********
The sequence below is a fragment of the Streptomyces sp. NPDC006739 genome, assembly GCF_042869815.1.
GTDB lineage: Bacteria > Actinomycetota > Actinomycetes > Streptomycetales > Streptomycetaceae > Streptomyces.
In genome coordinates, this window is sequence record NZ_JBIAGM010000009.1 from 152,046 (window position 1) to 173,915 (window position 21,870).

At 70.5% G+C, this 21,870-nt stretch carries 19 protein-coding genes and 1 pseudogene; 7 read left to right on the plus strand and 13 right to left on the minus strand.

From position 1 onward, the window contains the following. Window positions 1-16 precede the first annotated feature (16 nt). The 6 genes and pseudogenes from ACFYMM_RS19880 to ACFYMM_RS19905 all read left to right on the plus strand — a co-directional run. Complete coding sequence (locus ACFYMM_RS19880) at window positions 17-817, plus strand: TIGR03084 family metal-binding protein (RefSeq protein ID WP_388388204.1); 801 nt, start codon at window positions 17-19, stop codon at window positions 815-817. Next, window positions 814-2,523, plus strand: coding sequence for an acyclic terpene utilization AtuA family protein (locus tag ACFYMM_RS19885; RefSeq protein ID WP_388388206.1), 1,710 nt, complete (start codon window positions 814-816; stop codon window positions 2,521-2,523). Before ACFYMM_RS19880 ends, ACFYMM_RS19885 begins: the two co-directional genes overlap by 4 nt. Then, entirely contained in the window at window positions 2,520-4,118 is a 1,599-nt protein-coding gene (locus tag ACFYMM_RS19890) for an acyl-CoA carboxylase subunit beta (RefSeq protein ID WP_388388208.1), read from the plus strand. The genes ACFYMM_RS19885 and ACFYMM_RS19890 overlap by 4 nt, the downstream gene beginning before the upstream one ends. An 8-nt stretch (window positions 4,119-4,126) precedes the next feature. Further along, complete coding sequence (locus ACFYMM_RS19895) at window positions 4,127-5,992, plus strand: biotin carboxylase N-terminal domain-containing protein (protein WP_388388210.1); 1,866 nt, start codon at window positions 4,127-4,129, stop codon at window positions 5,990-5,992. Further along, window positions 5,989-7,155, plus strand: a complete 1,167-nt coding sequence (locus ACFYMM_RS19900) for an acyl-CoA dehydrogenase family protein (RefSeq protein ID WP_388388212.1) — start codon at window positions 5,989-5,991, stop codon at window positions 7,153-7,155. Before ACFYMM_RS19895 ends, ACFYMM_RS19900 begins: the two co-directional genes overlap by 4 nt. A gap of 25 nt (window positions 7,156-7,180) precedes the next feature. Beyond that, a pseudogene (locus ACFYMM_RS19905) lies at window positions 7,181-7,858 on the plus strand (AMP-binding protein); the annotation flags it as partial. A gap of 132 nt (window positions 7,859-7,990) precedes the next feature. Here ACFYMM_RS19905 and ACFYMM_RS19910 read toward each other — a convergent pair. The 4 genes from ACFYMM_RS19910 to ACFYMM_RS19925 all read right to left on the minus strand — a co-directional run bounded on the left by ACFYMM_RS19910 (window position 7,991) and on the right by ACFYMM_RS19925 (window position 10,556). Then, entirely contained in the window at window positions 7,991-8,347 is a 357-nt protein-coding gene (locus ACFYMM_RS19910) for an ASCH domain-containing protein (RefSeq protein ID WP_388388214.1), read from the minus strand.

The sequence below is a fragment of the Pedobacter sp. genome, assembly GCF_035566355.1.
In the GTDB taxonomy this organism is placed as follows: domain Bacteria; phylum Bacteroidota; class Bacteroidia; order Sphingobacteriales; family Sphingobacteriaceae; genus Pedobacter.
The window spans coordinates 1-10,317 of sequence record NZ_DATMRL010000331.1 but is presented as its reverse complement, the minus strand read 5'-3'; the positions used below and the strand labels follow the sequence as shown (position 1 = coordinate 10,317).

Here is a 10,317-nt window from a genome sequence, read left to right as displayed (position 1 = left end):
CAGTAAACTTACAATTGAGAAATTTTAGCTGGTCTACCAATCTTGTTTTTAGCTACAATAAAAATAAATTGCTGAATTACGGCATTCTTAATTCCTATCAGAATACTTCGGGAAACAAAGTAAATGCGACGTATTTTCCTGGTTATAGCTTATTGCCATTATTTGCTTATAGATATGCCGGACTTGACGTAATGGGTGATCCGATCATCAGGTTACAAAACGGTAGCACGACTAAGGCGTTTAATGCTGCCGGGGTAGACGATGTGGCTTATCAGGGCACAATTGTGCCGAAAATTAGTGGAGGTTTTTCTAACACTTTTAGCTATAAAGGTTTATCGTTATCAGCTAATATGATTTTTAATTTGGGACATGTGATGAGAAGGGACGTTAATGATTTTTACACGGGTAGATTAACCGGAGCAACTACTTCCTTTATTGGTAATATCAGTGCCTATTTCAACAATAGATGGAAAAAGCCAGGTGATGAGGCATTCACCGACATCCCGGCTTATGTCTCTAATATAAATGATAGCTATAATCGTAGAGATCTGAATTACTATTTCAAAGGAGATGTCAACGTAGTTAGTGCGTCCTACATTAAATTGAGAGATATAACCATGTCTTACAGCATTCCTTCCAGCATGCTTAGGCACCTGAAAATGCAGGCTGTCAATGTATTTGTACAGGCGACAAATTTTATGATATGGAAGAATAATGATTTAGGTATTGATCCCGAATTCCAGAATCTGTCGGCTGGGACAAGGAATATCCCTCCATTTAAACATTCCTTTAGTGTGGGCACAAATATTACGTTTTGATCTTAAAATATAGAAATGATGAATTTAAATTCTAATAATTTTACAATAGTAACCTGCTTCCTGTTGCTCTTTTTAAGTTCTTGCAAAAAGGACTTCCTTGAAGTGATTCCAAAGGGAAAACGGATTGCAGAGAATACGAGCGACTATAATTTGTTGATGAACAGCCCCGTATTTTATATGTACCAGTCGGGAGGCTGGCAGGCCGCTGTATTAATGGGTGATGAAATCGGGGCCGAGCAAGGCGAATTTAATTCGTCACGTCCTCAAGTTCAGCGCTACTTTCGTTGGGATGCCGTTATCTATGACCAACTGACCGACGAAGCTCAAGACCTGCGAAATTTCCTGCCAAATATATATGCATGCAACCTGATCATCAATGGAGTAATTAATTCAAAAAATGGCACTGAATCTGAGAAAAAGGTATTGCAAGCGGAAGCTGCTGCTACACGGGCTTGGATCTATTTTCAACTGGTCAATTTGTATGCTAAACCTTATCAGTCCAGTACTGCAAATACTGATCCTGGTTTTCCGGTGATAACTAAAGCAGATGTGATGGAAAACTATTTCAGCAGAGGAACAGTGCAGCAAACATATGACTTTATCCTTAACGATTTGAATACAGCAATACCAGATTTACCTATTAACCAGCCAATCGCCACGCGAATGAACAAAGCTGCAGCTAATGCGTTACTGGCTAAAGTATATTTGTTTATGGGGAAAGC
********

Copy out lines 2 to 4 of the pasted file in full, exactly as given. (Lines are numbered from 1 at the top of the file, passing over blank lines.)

GTDB lineage: Bacteria > Actinomycetota > Actinomycetes > Streptomycetales > Streptomycetaceae > Streptomyces.
In genome coordinates, this window is sequence record NZ_JBIAGM010000009.1 from 152,046 (window position 1) to 173,915 (window position 21,870).

At 70.5% G+C, this 21,870-nt stretch carries 19 protein-coding genes and 1 pseudogene; 7 read left to right on the plus strand and 13 right to left on the minus strand.